There are definite advantages to living outside the Perimeter. Proximity to an extensive selection of independent, chef-driven restaurants is not one of them. Or is it?
You’ve likely heard about the Roswell restaurant boom over the past few years, but you might not have caught word of a small, but encouraging, budding of independent restaurants in east Cobb. Seed Kitchen & Bar, which opened in 2011, experienced success and was quickly embraced by locals grateful to avoid the 10-minute drive to Roswell, let alone a trip to Decatur, Inman Park or Midtown for a great meal.
In the past few months, a couple of more restaurants-to-watch have opened in east Cobb, including Zeal. Here chef Eric Mulville, former executive chef at Maggiano’s Buckhead, presents a menu intended to be both healthful and satisfying for comfort food cravings. Technique he has down — never an overcooked item, and proteins like the skirt steak ($21) are surprisingly tender and moist. The whiskey and craft beer flights offer their own kind of oasis in the suburban chain-restaurant sprawl. But lack of seasoning and Mulville’s sweet leanings taint otherwise auspicious dishes. The food appeals more in concept than on the plate.
Much like Seed and just down the way, Zeal is tucked into one of a number of strip malls along Johnson Ferry Road. It’s made good use of the space, building out a very appealing patio area that will likely be well used as the weather becomes more accommodating. The restaurant, its interior marked by a patchwork of varying patterns and textures, is divided with one half devoted to lounge seating, shuffleboard tables and a string of bar stools.
Zeal’s casual atmosphere makes for an inviting community hangout. Use it as a place to grab a fine burger tricked out with roasted Hatch green chiles ($13) and to sample the craft beer selections like the yeasty Boulevard Tank 7 Farmhouse Ale ($6). I could also see sharing some small plates with friends on the patio come spring.
Order smalls of the corn-studded shrimp and grits ($10) and the Georgia trout ($9). Trust me, the small portions are plenty big. The trout fillet with a just-right seasoning of cornmeal and smoked paprika comes paired with a sprightly combination of Israeli couscous, golden raisins and toasty pine nuts with a slightly sweet white balsamic. In this particular instance, the trout’s seasoning counterbalanced the sweet notes of the dish.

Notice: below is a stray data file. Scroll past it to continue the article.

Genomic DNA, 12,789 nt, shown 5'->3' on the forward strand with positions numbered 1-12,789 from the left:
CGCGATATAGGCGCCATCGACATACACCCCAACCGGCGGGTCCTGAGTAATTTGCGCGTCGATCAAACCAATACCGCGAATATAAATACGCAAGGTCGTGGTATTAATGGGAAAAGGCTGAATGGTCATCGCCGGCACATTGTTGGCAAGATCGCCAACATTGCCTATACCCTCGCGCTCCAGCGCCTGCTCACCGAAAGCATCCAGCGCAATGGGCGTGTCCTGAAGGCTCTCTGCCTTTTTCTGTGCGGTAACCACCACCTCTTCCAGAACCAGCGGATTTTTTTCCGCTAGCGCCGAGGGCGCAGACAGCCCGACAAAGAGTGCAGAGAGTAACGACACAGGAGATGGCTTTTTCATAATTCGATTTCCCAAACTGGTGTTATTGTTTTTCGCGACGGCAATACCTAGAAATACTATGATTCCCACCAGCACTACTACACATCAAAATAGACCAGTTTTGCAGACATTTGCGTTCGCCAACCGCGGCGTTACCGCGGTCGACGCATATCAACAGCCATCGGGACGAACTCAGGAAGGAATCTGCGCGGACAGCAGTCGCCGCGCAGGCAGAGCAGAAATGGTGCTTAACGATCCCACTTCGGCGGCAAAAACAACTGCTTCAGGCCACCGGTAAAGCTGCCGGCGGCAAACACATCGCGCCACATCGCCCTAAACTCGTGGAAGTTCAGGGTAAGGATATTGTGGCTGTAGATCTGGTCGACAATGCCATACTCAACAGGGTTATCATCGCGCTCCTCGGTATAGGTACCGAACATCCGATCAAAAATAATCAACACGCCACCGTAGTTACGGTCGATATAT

If you’ve made a resolution to eat healthier this year, Mulville, inspired by his health coach wife, wrote menu items just for you. In fact, Zeal’s top seller is the crispy kale salad ($9). That may have you scratching your head if you’ve had similarly described offerings elsewhere, because crispy kale is something of a misnomer here. According to Mulville, the rather chewy raw kale takes its name from the accompanying “crispy” (perhaps crunchy?) raw veggies including carrots, red onions and cucumbers. It’s a healthy workout in itself — for your jaw.
You’ll also find that kale in the tahini-less garden hummus ($6). The smooth green mixture incorporates it with spinach and chickpeas, but fails to incorporate much in the way of seasoning or flavor. A little squeeze of the lemon from my water glass at least added a bit of pep.
You’ll also notice Zeal’s menu highlights a number of gluten-free items. In fact, Mulville makes all fried foods gluten-free to limit cross contamination in the fryer. But you’ll never know it. In fact, I was sure that the piquant red chicken lollipops ($11) were coated in flour. Nope. The little red-pepper-curry-spiced bites were dusted in cornstarch instead.
The best specimen is the cornmeal-dusted zucchini ($7), my favorite dish at Zeal. Tall fingers of the cornmeal-battered vegetable come presented in a small, paper-lined tin bucket. A thin lemony aioli keeps the mildly crunchy, seasoned crust light, bright and fresh.
Gluten isn’t Mulville’s nemesis. That would be sugar. I’d almost rather it be salt, but there was a marked lack of salting in favor of sweetening of dishes. Remember that kale salad? Setting aside my disappointment that it wasn’t the crispy, fried version, the bigger drag came in the form of a cloyingly sweet cream basil dressing.
Ditto for the French onion soup ($10 with half sandwich) minus any cheese that would have given it both salt and balance. And let’s tell this same story once more with the balsamic-glazed pork tenderloin ($11) in a pool of sticky sauce and paired with a lovely apple-cinnamon hush puppy — lovely for a dessert.
For now I’m not sure that Zeal will save me from making the 35-45 minute drive into town. Yet if I’m in the neighborhood and want a bite and a beverage, I could find myself snuggled into one of the comfy chairs in the lounge or perched on a patio bench with friends.
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